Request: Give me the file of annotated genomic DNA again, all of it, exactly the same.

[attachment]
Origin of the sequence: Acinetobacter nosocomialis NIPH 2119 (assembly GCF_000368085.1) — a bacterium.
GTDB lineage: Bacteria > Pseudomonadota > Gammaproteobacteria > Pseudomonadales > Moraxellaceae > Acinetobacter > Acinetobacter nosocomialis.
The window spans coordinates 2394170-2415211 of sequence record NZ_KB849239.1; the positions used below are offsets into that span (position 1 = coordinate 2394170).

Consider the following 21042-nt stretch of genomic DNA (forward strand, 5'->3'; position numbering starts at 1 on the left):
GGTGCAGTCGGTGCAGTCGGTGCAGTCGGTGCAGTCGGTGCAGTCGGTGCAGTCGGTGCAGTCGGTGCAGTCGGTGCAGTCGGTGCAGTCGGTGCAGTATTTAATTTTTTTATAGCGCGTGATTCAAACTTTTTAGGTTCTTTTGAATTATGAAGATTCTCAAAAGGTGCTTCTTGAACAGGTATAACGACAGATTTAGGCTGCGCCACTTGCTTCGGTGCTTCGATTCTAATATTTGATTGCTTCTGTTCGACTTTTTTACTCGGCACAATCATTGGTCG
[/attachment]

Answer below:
Origin of the sequence: Acinetobacter nosocomialis NIPH 2119 (assembly GCF_000368085.1) — a bacterium.
GTDB lineage: Bacteria > Pseudomonadota > Gammaproteobacteria > Pseudomonadales > Moraxellaceae > Acinetobacter > Acinetobacter nosocomialis.
The window spans coordinates 2394170-2415211 of sequence record NZ_KB849239.1; the positions used below are offsets into that span (position 1 = coordinate 2394170).

Consider the following 21042-nt stretch of genomic DNA (forward strand, 5'->3'; position numbering starts at 1 on the left):
GGTGCAGTCGGTGCAGTCGGTGCAGTCGGTGCAGTCGGTGCAGTCGGTGCAGTCGGTGCAGTCGGTGCAGTCGGTGCAGTCGGTGCAGTCGGTGCAGTATTTAATTTTTTTATAGCGCGTGATTCAAACTTTTTAGGTTCTTTTGAATTATGAAGATTCTCAAAAGGTGCTTCTTGAACAGGTATAACGACAGATTTAGGCTGCGCCACTTGCTTCGGTGCTTCGATTCTAATATTTGATTGCTTCTGTTCGACTTTTTTACTCGGCACAATCATTGGTCG